According to The American Cancer Society’ s latest available statistics, calculated using information acquired between 2007 in 2011, cancer mortality in the U.S dropped 22 percent since 1991. The conclusions were published in two scientific journals: A Cancer Journal for Clinicians and Cancer Facts & Figures 2015.
This 22 percent decrease in cancer-related deaths means that an extra 1.5 million cancer patients survived the treatment. According to John Seffrin, PhD, chief executive officer of the American Cancer Society, these new statistics are a cause for celebration but that progress must still be made in the fields of prevention and diagnosis.
Cancer death rate increased mostly during the 20th century, for the most part due to the growing number of lung cancer patients. This was the consequence of the tobacco epidemic that affected more men than women. As a result, cancer mortality reached its peak in 1991.
Seffrin explained that in 2011, in the United States, 25 percent of people died from cancer-related causes, making cancer the second most important cause of death in the country, with heart disease being the first. He added that cancer was already the primary cause of death among adults between the ages of 40 and 79 and that it would be no surprise to see a switch in ranking, from second to first leading cause of death the following years.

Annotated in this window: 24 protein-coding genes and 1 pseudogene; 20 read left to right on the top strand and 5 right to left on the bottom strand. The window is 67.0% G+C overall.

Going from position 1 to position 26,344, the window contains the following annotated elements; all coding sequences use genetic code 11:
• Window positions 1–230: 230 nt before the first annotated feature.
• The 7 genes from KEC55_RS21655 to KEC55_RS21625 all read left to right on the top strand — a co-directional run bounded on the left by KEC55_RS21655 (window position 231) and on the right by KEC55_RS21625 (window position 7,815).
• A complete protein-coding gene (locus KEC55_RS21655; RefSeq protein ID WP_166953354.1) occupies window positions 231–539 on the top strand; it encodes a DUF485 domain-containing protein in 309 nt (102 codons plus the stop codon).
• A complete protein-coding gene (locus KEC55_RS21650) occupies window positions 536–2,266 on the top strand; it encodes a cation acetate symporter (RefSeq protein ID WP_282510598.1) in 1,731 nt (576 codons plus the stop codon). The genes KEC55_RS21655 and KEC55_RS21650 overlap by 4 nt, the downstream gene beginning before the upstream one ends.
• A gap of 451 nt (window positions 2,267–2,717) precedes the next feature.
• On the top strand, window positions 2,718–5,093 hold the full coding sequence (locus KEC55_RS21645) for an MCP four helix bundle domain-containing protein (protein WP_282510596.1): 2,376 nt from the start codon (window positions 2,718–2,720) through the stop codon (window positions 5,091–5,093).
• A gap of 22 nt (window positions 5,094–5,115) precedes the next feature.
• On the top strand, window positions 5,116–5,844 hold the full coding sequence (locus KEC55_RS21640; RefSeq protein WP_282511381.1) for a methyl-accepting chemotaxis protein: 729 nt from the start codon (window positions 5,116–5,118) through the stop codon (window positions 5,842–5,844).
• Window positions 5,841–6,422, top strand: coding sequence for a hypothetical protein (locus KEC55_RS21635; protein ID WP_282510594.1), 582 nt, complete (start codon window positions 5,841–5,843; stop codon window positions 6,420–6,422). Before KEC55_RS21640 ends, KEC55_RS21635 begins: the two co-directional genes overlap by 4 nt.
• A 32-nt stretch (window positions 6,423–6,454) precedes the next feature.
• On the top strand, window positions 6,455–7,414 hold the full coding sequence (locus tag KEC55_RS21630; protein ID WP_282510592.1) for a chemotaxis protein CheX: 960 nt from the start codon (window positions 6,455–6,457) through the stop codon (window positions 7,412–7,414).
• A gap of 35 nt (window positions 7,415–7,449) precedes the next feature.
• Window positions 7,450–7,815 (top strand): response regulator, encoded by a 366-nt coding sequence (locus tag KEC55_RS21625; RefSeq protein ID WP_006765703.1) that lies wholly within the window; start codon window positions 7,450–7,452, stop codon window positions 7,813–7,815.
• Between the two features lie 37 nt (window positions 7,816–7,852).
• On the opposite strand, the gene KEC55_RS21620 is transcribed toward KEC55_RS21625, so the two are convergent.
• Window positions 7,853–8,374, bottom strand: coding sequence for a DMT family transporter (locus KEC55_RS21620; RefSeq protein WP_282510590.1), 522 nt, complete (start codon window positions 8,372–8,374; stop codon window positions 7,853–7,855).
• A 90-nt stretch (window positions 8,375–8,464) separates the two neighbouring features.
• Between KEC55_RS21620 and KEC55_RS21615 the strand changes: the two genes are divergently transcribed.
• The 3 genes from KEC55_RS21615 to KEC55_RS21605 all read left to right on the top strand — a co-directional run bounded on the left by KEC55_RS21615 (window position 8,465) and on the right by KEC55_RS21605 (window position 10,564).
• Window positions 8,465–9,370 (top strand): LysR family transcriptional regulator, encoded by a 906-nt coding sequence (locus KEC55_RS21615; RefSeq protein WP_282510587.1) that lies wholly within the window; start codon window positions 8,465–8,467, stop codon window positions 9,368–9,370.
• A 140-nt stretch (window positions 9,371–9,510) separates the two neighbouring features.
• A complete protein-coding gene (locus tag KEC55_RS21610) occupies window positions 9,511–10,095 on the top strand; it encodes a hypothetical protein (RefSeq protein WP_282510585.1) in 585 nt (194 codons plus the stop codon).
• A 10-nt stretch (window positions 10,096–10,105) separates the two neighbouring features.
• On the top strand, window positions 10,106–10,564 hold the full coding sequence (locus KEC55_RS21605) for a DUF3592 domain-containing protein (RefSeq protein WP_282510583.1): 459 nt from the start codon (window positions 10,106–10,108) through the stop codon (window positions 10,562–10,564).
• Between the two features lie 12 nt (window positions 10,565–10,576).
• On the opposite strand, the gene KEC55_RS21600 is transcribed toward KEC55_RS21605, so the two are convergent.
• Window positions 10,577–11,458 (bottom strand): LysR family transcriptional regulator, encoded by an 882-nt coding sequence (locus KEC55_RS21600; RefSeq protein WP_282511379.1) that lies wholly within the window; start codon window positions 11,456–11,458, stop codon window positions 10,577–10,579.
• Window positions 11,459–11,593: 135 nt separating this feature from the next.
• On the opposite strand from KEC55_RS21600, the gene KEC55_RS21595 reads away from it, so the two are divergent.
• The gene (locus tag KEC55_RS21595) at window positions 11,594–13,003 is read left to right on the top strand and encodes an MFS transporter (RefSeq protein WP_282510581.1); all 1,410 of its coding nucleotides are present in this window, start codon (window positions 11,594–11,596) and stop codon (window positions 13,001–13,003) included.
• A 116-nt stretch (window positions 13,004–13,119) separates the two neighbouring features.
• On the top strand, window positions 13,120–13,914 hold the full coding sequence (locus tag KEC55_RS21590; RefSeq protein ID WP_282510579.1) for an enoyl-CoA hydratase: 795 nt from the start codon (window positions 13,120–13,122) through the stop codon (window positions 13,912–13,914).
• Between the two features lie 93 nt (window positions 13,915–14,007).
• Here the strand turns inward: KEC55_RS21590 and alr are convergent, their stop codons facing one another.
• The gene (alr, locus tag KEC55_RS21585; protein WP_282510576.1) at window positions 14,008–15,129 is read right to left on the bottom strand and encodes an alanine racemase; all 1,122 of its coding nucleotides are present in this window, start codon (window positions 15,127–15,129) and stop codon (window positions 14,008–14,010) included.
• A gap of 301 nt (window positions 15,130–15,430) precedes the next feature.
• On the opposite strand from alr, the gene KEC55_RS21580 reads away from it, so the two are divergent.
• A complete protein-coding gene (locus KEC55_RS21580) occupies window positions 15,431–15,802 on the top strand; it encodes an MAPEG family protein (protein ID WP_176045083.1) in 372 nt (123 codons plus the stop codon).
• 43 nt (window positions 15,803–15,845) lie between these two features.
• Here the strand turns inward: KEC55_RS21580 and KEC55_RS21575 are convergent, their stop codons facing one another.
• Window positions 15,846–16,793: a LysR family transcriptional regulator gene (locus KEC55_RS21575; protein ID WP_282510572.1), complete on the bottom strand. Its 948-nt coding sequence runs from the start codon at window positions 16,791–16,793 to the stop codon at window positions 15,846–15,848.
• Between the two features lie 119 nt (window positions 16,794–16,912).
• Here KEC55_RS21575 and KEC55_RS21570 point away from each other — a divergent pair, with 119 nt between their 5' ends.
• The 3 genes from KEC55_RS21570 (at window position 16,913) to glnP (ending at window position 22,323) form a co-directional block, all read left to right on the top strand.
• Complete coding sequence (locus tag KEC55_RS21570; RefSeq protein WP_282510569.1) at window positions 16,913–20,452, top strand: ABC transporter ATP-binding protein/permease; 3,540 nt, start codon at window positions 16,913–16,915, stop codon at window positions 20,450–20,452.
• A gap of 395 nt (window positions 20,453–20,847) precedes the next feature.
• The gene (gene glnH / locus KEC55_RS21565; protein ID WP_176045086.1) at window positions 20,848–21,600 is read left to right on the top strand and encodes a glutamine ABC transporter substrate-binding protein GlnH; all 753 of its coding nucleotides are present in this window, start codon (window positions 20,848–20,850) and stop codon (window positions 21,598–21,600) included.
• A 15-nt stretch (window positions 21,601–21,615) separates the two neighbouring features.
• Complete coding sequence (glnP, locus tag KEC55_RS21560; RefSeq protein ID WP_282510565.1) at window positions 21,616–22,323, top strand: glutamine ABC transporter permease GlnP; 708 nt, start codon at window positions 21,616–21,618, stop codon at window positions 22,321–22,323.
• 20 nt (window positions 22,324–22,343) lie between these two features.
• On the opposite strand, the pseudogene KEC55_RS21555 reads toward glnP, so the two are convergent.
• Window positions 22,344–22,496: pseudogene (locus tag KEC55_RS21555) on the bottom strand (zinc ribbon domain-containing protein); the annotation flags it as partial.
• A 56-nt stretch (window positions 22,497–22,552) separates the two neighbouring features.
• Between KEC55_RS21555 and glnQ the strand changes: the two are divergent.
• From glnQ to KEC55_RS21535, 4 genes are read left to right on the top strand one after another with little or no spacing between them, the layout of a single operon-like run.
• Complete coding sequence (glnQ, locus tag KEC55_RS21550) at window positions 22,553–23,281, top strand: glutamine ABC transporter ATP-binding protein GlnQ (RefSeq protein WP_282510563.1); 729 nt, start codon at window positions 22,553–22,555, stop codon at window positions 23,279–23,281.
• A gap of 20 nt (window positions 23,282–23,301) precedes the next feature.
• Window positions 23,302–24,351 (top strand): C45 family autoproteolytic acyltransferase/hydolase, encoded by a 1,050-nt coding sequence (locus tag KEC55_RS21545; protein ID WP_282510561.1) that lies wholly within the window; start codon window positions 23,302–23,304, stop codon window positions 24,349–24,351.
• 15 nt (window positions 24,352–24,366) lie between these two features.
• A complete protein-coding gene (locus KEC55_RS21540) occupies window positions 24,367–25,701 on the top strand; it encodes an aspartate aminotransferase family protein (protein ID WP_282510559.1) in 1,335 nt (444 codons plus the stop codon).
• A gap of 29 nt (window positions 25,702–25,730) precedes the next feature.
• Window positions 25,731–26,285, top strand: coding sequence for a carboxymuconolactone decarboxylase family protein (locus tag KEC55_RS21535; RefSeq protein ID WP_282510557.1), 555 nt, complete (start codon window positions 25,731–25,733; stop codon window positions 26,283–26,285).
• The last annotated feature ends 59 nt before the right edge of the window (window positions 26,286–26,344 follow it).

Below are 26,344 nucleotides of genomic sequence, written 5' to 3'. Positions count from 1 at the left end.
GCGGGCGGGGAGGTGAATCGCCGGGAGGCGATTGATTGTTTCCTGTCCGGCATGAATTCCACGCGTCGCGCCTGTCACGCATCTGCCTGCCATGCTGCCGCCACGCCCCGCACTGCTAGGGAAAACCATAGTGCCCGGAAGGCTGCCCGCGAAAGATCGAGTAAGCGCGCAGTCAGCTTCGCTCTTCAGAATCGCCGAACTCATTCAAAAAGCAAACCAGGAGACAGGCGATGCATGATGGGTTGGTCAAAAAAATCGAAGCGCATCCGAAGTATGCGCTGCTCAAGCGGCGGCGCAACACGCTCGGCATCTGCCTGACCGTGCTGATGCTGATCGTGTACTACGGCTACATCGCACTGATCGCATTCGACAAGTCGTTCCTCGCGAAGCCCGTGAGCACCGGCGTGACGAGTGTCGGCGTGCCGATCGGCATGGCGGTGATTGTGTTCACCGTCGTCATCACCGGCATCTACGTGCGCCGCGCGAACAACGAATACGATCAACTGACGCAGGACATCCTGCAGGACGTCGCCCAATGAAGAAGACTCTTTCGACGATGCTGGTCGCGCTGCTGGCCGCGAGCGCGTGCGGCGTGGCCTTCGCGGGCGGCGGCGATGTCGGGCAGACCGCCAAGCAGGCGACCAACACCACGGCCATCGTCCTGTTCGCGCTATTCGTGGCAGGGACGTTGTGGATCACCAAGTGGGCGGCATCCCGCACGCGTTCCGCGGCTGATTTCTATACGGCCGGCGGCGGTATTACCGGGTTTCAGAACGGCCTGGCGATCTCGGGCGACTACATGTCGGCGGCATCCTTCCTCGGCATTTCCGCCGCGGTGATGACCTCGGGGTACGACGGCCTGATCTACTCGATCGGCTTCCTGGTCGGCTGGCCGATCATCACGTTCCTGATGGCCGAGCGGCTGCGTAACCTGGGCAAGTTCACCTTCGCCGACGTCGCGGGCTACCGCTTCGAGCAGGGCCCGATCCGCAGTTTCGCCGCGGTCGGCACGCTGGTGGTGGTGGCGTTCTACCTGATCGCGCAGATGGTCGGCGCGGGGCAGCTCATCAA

According to Seffrin, one way to continually reduce the number of advanced stage cancer patients is to offer Americans “the best tools to prevent, detect, and treat cancer.”
The biggest change has been noticed in lung cancer rates. This type is hard to diagnose from an early stage, often discovered when it is too advanced thus making treatment sometimes ineffective. Recent data showed a 36 percent lower male cancer rate in 2011 in comparison to 1991. Compared to the same year, the number of women cancer patients in 2011 has also decreased with 11 percent.
This decline is believed to be the result of more people giving up smoking but also due to the progress seen in cancer prevention, early detection and therapy.
Other types of cancers presented in the study were breast cancer, with a 35 percent rate decrease and prostate and colorectal cancer with a 50 percent lesser death rate than what was calculated in 1991.
The study also shows the possibility of 1,658,370 people being diagnosed with cancer in 2015 and 589,430 patients losing the battle against this disease, an approximate 1,600 deaths per day.
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